I am a priest. As Paul says of his own ministry, "He gave me the priestly duty of proclaiming the gospel of God" (Romans 15:16). This duty comes from the one true High Priest, Jesus Christ (Hebrews 4:14-5:10). The high priest enables all ministers of the gospel to be priests, to fulfill such priestly duties as the preaching of the gospel.
You'll never see "Reverend Christopher Peters, Priest" on a business card, though. One reason for this is the great truth of the New Testament regained for us by the reformer Martin Luther: we are all priests. 2 Peter 2:9 makes this abundantly clear: "But you are a chosen people, a royal priesthood, a holy nation, God's special possession, that you may declare the praise of him who called you out of darkness into marvelous light."
All Christians are part of a royal priesthood, the priesthood of believers. Each of us shares in the Great Commission, taking the gospel of Jesus Christ to the world. That's a priestly function, as Paul says. Each of us is further called to make intercession for others, praying for them and going to God on their behalf -- another priestly role.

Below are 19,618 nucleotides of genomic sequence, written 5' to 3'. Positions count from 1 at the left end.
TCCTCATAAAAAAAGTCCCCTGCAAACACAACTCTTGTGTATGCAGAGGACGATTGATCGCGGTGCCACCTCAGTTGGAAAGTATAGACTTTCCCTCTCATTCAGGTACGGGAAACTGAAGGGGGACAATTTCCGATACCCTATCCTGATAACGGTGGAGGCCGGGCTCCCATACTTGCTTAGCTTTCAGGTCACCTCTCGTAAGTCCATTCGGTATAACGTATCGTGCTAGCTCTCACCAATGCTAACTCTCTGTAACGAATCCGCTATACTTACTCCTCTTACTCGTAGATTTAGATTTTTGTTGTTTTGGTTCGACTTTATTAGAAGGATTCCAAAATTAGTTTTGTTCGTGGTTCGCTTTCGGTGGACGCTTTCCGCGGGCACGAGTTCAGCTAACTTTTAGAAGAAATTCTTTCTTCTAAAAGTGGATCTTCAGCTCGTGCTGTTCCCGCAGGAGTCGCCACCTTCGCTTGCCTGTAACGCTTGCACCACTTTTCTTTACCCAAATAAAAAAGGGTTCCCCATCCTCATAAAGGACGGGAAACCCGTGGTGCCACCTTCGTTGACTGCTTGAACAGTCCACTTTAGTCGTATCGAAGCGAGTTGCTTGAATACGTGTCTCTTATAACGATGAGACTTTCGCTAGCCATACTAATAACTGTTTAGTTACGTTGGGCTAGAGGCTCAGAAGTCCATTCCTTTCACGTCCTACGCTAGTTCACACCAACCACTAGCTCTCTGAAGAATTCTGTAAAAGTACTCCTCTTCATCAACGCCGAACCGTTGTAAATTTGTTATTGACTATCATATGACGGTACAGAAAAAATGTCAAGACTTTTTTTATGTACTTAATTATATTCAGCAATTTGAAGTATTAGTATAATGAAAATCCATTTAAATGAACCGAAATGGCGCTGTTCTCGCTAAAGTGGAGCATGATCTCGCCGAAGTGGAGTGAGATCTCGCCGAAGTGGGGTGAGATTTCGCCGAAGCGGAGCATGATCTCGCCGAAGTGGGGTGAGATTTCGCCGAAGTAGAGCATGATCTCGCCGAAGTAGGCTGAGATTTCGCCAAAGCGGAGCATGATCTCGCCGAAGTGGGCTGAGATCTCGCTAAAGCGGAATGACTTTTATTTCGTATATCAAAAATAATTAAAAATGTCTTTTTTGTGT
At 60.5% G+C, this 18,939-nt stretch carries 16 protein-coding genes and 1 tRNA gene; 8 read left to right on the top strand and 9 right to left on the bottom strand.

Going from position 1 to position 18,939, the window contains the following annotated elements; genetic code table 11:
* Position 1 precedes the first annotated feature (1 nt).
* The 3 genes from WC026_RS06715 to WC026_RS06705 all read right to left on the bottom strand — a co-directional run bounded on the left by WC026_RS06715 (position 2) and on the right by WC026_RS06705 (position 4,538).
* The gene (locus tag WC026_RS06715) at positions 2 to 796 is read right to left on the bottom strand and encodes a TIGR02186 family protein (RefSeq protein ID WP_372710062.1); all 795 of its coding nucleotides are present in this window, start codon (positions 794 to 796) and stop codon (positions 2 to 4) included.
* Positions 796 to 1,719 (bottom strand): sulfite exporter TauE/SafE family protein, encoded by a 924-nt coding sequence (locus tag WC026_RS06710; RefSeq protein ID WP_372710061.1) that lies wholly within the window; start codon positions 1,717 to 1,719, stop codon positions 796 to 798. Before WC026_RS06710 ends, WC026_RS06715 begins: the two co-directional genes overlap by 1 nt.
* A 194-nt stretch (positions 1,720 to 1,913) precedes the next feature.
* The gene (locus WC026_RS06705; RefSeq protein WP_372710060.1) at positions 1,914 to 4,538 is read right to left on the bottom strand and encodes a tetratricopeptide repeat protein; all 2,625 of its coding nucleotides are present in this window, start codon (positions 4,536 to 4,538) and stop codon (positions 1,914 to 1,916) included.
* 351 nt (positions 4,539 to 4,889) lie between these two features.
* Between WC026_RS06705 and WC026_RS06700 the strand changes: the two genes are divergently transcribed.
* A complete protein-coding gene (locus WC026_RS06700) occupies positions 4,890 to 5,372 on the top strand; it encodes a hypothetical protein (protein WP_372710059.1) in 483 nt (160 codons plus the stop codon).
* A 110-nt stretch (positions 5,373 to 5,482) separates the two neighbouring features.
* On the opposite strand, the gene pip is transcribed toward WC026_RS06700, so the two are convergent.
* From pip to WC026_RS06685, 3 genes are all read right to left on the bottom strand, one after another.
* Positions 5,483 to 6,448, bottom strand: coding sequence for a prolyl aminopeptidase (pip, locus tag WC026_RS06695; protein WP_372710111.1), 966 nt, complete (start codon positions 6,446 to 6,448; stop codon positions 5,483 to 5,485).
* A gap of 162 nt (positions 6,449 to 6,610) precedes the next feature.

Yet all of these things happen under the great High Priest. We can't forgive sins or act as mediator between God and human beings; those roles are reserved only for Jesus (1 Timothy 2:5). So while we may be "a kingdom of priests," "priests of God and of Christ [who] will reign with him for a thousand years," we're not high priests (Revelation 5:10, 20:6). We point the way to salvation; we don't make atonement. We intercede; we don't mediate.
We may (like the evangelical Protestants we are) shy away from the language of priesthood, but it's still who we are. We are the ones who tell others the story of the love of God, the work of Christ on the cross, and the fellowship of the Holy Spirit -- and that's good news!